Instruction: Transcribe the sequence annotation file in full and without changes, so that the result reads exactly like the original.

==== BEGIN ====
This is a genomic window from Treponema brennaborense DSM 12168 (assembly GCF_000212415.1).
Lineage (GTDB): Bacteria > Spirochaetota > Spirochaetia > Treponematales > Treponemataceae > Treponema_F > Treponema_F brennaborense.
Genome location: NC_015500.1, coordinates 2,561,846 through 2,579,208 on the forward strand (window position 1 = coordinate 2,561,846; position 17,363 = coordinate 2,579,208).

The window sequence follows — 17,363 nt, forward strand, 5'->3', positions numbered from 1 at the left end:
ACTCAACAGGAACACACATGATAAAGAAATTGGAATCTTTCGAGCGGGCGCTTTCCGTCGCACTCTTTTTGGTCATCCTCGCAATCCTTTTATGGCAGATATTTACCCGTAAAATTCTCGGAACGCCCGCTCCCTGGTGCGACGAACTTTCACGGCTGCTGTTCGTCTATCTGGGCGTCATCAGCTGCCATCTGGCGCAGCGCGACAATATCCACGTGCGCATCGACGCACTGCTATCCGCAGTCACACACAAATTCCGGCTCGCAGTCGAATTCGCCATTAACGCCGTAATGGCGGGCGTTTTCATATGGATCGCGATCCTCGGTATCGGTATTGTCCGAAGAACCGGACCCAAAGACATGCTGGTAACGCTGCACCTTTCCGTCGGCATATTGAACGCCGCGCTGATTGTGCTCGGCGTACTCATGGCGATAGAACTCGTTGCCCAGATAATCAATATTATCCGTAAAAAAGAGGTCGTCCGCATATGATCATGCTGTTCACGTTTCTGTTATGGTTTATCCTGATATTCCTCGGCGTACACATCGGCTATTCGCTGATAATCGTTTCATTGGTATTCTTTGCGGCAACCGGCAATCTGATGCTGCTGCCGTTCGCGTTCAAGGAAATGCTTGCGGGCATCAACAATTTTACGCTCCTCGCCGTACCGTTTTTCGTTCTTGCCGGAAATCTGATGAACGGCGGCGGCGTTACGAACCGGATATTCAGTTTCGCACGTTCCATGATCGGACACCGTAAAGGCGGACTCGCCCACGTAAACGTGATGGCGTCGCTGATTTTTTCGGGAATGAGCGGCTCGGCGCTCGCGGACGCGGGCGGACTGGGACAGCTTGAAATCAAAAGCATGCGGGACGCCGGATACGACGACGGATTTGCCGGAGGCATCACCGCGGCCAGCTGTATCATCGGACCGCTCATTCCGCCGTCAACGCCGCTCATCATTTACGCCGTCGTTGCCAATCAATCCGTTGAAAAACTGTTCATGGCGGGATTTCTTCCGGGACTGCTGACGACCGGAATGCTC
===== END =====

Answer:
This is a genomic window from Treponema brennaborense DSM 12168 (assembly GCF_000212415.1).
Lineage (GTDB): Bacteria > Spirochaetota > Spirochaetia > Treponematales > Treponemataceae > Treponema_F > Treponema_F brennaborense.
Genome location: NC_015500.1, coordinates 2,561,846 through 2,579,208 on the forward strand (window position 1 = coordinate 2,561,846; position 17,363 = coordinate 2,579,208).

The window sequence follows — 17,363 nt, forward strand, 5'->3', positions numbered from 1 at the left end:
ACTCAACAGGAACACACATGATAAAGAAATTGGAATCTTTCGAGCGGGCGCTTTCCGTCGCACTCTTTTTGGTCATCCTCGCAATCCTTTTATGGCAGATATTTACCCGTAAAATTCTCGGAACGCCCGCTCCCTGGTGCGACGAACTTTCACGGCTGCTGTTCGTCTATCTGGGCGTCATCAGCTGCCATCTGGCGCAGCGCGACAATATCCACGTGCGCATCGACGCACTGCTATCCGCAGTCACACACAAATTCCGGCTCGCAGTCGAATTCGCCATTAACGCCGTAATGGCGGGCGTTTTCATATGGATCGCGATCCTCGGTATCGGTATTGTCCGAAGAACCGGACCCAAAGACATGCTGGTAACGCTGCACCTTTCCGTCGGCATATTGAACGCCGCGCTGATTGTGCTCGGCGTACTCATGGCGATAGAACTCGTTGCCCAGATAATCAATATTATCCGTAAAAAAGAGGTCGTCCGCATATGATCATGCTGTTCACGTTTCTGTTATGGTTTATCCTGATATTCCTCGGCGTACACATCGGCTATTCGCTGATAATCGTTTCATTGGTATTCTTTGCGGCAACCGGCAATCTGATGCTGCTGCCGTTCGCGTTCAAGGAAATGCTTGCGGGCATCAACAATTTTACGCTCCTCGCCGTACCGTTTTTCGTTCTTGCCGGAAATCTGATGAACGGCGGCGGCGTTACGAACCGGATATTCAGTTTCGCACGTTCCATGATCGGACACCGTAAAGGCGGACTCGCCCACGTAAACGTGATGGCGTCGCTGATTTTTTCGGGAATGAGCGGCTCGGCGCTCGCGGACGCGGGCGGACTGGGACAGCTTGAAATCAAAAGCATGCGGGACGCCGGATACGACGACGGATTTGCCGGAGGCATCACCGCGGCCAGCTGTATCATCGGACCGCTCATTCCGCCGTCAACGCCGCTCATCATTTACGCCGTCGTTGCCAATCAATCCGTTGAAAAACTGTTCATGGCGGGATTTCTTCCGGGACTGCTGACGACCGGAATGCTC